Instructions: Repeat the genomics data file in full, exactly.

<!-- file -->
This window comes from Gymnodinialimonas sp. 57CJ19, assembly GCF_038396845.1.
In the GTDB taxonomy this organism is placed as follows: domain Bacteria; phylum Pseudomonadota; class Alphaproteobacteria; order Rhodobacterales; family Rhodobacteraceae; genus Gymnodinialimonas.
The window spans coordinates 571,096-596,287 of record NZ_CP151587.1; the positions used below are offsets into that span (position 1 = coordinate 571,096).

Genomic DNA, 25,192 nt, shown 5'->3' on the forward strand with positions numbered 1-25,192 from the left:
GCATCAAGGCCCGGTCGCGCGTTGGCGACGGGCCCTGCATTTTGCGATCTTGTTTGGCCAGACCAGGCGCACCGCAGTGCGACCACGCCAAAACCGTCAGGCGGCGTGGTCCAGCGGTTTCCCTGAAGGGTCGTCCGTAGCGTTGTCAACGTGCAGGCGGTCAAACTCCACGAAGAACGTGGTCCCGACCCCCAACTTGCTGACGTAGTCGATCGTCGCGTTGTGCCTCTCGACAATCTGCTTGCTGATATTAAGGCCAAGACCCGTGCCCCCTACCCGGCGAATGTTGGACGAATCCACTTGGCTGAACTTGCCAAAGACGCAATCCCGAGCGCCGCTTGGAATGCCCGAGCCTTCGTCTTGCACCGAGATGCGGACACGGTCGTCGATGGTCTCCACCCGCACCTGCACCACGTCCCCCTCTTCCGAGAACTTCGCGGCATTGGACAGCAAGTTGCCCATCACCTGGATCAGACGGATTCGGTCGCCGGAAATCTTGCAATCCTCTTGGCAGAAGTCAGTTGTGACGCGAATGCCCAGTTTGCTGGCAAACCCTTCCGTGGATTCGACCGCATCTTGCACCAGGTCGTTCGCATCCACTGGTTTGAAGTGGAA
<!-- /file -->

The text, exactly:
This window comes from Gymnodinialimonas sp. 57CJ19, assembly GCF_038396845.1.
In the GTDB taxonomy this organism is placed as follows: domain Bacteria; phylum Pseudomonadota; class Alphaproteobacteria; order Rhodobacterales; family Rhodobacteraceae; genus Gymnodinialimonas.
The window spans coordinates 571,096-596,287 of record NZ_CP151587.1; the positions used below are offsets into that span (position 1 = coordinate 571,096).

Genomic DNA, 25,192 nt, shown 5'->3' on the forward strand with positions numbered 1-25,192 from the left:
GCATCAAGGCCCGGTCGCGCGTTGGCGACGGGCCCTGCATTTTGCGATCTTGTTTGGCCAGACCAGGCGCACCGCAGTGCGACCACGCCAAAACCGTCAGGCGGCGTGGTCCAGCGGTTTCCCTGAAGGGTCGTCCGTAGCGTTGTCAACGTGCAGGCGGTCAAACTCCACGAAGAACGTGGTCCCGACCCCCAACTTGCTGACGTAGTCGATCGTCGCGTTGTGCCTCTCGACAATCTGCTTGCTGATATTAAGGCCAAGACCCGTGCCCCCTACCCGGCGAATGTTGGACGAATCCACTTGGCTGAACTTGCCAAAGACGCAATCCCGAGCGCCGCTTGGAATGCCCGAGCCTTCGTCTTGCACCGAGATGCGGACACGGTCGTCGATGGTCTCCACCCGCACCTGCACCACGTCCCCCTCTTCCGAGAACTTCGCGGCATTGGACAGCAAGTTGCCCATCACCTGGATCAGACGGATTCGGTCGCCGGAAATCTTGCAATCCTCTTGGCAGAAGTCAGTTGTGACGCGAATGCCCAGTTTGCTGGCAAACCCTTCCGTGGATTCGACCGCATCTTGCACCAGGTCGTTCGCATCCACTGGTTTGAAGTGGAA